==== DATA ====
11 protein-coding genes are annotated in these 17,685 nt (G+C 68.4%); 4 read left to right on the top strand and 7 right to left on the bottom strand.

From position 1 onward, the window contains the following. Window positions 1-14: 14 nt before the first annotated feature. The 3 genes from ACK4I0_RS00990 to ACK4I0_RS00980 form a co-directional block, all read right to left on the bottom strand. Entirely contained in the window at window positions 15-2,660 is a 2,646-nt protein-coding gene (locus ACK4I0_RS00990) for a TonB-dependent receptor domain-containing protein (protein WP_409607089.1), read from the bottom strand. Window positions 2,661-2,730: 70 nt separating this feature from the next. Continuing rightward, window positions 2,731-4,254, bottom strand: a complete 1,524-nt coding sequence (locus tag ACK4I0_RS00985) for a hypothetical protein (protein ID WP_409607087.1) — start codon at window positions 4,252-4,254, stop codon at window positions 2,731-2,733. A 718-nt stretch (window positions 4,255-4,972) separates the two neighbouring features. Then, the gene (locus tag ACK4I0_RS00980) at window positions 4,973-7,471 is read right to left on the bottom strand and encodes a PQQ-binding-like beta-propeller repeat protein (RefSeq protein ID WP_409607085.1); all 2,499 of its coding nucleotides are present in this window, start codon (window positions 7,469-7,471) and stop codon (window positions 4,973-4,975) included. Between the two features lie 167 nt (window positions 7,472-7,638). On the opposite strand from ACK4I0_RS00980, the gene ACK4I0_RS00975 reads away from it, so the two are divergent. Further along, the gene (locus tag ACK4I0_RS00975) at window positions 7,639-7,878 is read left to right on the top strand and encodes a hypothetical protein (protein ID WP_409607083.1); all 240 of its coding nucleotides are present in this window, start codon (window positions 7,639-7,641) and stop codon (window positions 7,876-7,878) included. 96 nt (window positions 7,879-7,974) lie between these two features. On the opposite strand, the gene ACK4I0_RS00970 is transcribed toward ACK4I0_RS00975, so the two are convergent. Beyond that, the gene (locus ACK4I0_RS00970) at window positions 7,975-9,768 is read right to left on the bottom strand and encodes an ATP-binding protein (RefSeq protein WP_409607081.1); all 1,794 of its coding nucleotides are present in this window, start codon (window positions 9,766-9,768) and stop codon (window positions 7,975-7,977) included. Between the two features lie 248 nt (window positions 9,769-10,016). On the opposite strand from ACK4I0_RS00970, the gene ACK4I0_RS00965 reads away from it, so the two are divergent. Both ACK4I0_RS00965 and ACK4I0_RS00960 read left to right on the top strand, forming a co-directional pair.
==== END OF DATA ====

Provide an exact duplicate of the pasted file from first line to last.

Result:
11 protein-coding genes are annotated in these 17,685 nt (G+C 68.4%); 4 read left to right on the top strand and 7 right to left on the bottom strand.

From position 1 onward, the window contains the following. Window positions 1-14: 14 nt before the first annotated feature. The 3 genes from ACK4I0_RS00990 to ACK4I0_RS00980 form a co-directional block, all read right to left on the bottom strand. Entirely contained in the window at window positions 15-2,660 is a 2,646-nt protein-coding gene (locus ACK4I0_RS00990) for a TonB-dependent receptor domain-containing protein (protein WP_409607089.1), read from the bottom strand. Window positions 2,661-2,730: 70 nt separating this feature from the next. Continuing rightward, window positions 2,731-4,254, bottom strand: a complete 1,524-nt coding sequence (locus tag ACK4I0_RS00985) for a hypothetical protein (protein ID WP_409607087.1) — start codon at window positions 4,252-4,254, stop codon at window positions 2,731-2,733. A 718-nt stretch (window positions 4,255-4,972) separates the two neighbouring features. Then, the gene (locus tag ACK4I0_RS00980) at window positions 4,973-7,471 is read right to left on the bottom strand and encodes a PQQ-binding-like beta-propeller repeat protein (RefSeq protein ID WP_409607085.1); all 2,499 of its coding nucleotides are present in this window, start codon (window positions 7,469-7,471) and stop codon (window positions 4,973-4,975) included. Between the two features lie 167 nt (window positions 7,472-7,638). On the opposite strand from ACK4I0_RS00980, the gene ACK4I0_RS00975 reads away from it, so the two are divergent. Further along, the gene (locus tag ACK4I0_RS00975) at window positions 7,639-7,878 is read left to right on the top strand and encodes a hypothetical protein (protein ID WP_409607083.1); all 240 of its coding nucleotides are present in this window, start codon (window positions 7,639-7,641) and stop codon (window positions 7,876-7,878) included. 96 nt (window positions 7,879-7,974) lie between these two features. On the opposite strand, the gene ACK4I0_RS00970 is transcribed toward ACK4I0_RS00975, so the two are convergent. Beyond that, the gene (locus ACK4I0_RS00970) at window positions 7,975-9,768 is read right to left on the bottom strand and encodes an ATP-binding protein (RefSeq protein WP_409607081.1); all 1,794 of its coding nucleotides are present in this window, start codon (window positions 9,766-9,768) and stop codon (window positions 7,975-7,977) included. Between the two features lie 248 nt (window positions 9,769-10,016). On the opposite strand from ACK4I0_RS00970, the gene ACK4I0_RS00965 reads away from it, so the two are divergent. Both ACK4I0_RS00965 and ACK4I0_RS00960 read left to right on the top strand, forming a co-directional pair.